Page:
Margin and the art of corporate maintenance

When you're a national public company like Home Depot, you have to grow to keep your shareholders happy. That means that each dollar you put into the company has to make at least as much profit as the ones you put in before. And at the end of the day, you grow by either participating in a growing market, taking market share from your competitors, or by making your business more efficient. Ah, but what kind of efficiency?

One way to become more efficient is not to carry everyday items that don't have high margins, things like filters for your air conditioner (50 cents), steel wire (a dollar), and other cheap, but specialty products...the kinds of things that your neighborhood hardware store would always have, but now that most of these mom and pop stores are out of business (because of Home Depot), and people just throw most things away instead of repairing them, it's no longer necessary for the huge chains to be part of that market either.

Lorna and I have been noticing how it is impossible to find small but useful items in the vastness of Home many cases they just aren't around anymore, though some sales guy remembers how they were there "just last year".

Instead, you can buy washer/dryers, grills, entire bathroom and flooring upgrades, and the usual generic building materials.

Whoever is doing the silly b-school analysis of gross margins and concluding that a Home Depot shouldn't carry air conditioner filters and a variety of steel wires is incredible, awfully mistaken.

If you make your business into a place where customers cannot obtain the day-to-day, they will not visit and learn about the rest of what you do. If you do not serve your customers' needs, they will find another solution for them.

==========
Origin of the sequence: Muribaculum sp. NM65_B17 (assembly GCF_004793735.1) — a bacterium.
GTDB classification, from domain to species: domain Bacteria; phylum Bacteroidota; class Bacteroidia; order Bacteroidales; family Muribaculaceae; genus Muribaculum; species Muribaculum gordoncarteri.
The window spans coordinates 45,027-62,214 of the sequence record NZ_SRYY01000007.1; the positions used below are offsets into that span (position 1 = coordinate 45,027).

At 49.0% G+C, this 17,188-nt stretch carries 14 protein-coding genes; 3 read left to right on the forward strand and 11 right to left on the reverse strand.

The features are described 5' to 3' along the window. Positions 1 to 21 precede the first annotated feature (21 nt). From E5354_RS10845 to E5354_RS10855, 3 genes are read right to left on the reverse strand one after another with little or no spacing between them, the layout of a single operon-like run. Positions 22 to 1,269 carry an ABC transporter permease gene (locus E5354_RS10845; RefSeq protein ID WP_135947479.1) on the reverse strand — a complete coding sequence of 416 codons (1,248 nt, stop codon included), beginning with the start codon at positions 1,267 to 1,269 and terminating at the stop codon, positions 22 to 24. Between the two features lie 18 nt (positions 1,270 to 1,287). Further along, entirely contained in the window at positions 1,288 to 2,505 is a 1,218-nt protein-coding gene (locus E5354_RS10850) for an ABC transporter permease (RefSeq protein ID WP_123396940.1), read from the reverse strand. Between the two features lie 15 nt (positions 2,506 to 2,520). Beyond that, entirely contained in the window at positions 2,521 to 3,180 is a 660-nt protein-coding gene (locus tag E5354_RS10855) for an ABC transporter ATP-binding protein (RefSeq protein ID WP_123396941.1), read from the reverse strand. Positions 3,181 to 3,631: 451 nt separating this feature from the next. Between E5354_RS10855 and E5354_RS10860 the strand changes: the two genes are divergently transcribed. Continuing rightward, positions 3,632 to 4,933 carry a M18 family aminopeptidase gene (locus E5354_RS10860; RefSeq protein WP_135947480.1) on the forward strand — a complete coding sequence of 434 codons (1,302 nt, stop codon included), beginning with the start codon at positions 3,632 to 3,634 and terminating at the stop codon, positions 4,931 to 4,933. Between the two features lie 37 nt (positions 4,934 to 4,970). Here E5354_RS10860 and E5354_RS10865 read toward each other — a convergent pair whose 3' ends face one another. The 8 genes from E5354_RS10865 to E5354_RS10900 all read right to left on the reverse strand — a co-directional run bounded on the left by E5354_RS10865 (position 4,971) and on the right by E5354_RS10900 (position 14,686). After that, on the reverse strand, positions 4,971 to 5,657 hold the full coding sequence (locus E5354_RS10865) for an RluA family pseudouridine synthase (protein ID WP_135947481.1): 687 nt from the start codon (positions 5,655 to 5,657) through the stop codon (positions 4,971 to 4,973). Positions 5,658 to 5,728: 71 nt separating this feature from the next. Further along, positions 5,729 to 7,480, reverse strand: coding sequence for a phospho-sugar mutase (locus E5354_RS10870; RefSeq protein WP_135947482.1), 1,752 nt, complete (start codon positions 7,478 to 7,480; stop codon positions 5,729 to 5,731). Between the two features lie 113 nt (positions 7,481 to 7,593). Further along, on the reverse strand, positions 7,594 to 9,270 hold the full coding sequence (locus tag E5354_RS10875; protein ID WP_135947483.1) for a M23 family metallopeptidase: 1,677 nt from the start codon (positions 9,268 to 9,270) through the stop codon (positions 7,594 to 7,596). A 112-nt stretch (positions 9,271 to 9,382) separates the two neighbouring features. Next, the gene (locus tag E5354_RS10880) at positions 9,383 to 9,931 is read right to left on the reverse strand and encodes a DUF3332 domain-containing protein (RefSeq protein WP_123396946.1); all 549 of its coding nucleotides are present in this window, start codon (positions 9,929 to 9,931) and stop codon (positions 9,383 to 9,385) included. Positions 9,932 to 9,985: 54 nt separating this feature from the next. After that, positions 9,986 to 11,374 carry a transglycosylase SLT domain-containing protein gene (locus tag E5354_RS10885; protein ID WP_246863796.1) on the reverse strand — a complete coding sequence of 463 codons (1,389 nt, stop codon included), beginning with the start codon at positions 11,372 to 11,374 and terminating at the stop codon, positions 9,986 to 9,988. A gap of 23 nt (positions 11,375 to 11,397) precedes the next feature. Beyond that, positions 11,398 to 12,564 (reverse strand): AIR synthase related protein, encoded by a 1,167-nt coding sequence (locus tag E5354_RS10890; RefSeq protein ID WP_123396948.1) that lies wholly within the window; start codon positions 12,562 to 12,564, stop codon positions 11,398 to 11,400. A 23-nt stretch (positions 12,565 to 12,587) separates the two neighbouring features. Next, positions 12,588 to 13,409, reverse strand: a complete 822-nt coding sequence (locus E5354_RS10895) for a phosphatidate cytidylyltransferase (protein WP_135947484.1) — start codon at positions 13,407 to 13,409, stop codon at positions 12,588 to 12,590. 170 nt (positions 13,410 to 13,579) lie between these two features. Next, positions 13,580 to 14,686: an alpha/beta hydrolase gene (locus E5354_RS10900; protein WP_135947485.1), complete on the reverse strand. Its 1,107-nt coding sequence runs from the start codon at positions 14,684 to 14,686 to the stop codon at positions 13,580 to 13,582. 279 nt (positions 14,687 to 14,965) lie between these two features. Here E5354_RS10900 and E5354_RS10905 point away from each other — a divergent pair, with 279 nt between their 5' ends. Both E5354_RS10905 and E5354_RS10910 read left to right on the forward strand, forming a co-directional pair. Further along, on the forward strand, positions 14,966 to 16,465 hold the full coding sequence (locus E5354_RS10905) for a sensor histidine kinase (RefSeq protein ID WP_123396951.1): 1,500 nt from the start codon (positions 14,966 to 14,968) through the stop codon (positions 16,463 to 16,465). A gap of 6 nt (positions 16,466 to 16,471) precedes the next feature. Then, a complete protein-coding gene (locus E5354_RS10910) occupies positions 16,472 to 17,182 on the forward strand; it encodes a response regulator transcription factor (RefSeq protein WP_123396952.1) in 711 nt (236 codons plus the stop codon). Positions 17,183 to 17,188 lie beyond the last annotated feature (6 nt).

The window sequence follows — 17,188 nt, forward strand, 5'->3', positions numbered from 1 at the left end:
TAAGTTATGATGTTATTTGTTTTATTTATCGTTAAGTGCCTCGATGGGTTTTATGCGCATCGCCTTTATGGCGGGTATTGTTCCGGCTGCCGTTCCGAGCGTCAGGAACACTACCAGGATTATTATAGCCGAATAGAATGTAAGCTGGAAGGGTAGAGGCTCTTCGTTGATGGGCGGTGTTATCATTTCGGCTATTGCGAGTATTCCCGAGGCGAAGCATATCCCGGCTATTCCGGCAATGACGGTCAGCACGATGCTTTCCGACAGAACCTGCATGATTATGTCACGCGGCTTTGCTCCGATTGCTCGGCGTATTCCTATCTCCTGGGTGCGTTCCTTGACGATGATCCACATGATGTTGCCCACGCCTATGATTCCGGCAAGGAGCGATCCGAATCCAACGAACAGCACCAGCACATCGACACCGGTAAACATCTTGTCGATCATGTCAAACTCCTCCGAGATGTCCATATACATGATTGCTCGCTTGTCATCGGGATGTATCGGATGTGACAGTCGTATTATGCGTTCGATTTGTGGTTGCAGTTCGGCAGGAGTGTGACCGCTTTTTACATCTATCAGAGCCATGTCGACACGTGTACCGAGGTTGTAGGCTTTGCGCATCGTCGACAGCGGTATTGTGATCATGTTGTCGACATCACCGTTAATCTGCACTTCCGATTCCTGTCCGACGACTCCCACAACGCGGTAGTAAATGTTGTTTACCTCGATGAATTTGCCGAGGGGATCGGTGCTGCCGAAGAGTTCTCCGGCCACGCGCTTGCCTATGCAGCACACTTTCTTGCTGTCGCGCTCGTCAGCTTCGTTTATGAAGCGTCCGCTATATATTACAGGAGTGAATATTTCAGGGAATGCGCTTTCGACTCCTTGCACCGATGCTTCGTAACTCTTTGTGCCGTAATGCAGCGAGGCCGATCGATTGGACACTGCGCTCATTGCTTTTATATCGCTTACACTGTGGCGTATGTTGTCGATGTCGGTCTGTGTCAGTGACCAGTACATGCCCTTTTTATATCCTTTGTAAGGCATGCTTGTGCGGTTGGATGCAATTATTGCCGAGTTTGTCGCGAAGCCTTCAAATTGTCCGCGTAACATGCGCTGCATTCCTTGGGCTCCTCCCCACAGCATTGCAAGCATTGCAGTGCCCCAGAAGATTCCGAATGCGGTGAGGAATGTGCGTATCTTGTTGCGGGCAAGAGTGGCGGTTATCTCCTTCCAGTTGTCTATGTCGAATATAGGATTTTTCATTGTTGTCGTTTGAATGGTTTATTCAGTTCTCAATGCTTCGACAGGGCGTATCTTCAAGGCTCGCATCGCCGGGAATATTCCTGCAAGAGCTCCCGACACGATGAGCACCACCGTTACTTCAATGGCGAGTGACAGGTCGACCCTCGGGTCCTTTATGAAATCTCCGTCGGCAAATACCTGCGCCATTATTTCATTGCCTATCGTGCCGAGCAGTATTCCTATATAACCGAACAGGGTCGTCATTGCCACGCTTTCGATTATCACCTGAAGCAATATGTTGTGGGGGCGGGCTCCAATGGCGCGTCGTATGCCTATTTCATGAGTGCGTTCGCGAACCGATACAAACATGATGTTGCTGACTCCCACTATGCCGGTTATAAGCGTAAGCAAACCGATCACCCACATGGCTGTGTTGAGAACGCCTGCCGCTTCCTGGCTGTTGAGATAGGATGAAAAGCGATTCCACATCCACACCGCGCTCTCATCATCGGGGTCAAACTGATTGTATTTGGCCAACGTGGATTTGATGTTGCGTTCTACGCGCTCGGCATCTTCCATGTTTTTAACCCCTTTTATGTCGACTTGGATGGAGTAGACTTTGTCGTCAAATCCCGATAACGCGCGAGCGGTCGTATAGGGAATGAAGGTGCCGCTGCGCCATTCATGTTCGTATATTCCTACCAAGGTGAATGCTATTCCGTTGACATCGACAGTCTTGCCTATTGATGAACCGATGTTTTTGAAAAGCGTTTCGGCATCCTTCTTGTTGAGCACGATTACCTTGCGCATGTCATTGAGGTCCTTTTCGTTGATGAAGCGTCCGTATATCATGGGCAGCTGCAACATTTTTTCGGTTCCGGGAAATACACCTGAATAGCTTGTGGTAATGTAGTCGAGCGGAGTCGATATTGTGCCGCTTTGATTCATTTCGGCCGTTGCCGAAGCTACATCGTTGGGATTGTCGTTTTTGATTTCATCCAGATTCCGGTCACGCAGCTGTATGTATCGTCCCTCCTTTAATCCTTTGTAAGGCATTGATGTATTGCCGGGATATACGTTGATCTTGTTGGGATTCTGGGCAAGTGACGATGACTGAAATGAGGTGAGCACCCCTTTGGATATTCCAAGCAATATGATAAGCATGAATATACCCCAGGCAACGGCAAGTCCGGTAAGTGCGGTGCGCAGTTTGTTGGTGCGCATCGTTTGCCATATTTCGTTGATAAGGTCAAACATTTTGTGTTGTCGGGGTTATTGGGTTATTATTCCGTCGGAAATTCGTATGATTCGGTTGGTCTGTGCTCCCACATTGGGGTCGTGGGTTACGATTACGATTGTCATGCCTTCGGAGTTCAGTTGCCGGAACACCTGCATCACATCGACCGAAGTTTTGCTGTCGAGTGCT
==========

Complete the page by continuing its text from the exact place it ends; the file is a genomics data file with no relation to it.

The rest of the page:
If you make them use Internet stores for simple hardware needs, you might find that you have some incredibly fierce competition for your high-margin items, too.

There's a lesson in making things too maintainable, though. This story might play out a bit like the Checker Cab Company. See, once Checker was an actual manufacturer of automobiles, not just the namesake of a cab company. They made cars that actually ran for a million miles. The company that made them went out of doesn't pay to make cars that can go for a million miles.

And so you find yourself one day with a humidifier that cost $50, with a filter that has gone bad. And nobody at all has the filter, and you check literally a half-dozen stores. And at the end of the day, you actually find it easier to throw the entire thing out and buy a new one, for lack of a replaceable filter.

What kind of economics can support this sort of "maintenance" efficiency? It seems to me that it's only by an attitude of a society that eschews waste and doesn't reward the disposable. And perhaps online technologies make this sort of thing efficient again. And for the immediate needs, maybe we can keep some of our mom and pop "inefficient" hardware stores around to support us in this. I surely hope so.

But as Churchill said, "History is written by the victors," and in our world, the victors are the ones with high margins.

New washing machines, not steel wire, after all.

1 comment:

  1. My favorite media tech teacher in high school, the late Pat Coakley, owned several Checkers. This was in the early 80s, and the cars hadn't changed their body designs since the 50s. They were, unusually, bolted rather than welded together. That way, if your 1968 cab got a dented left front fender, you could unbolt it and bolt on the fender from a cab ten years younger and be on your way, modulo some paint.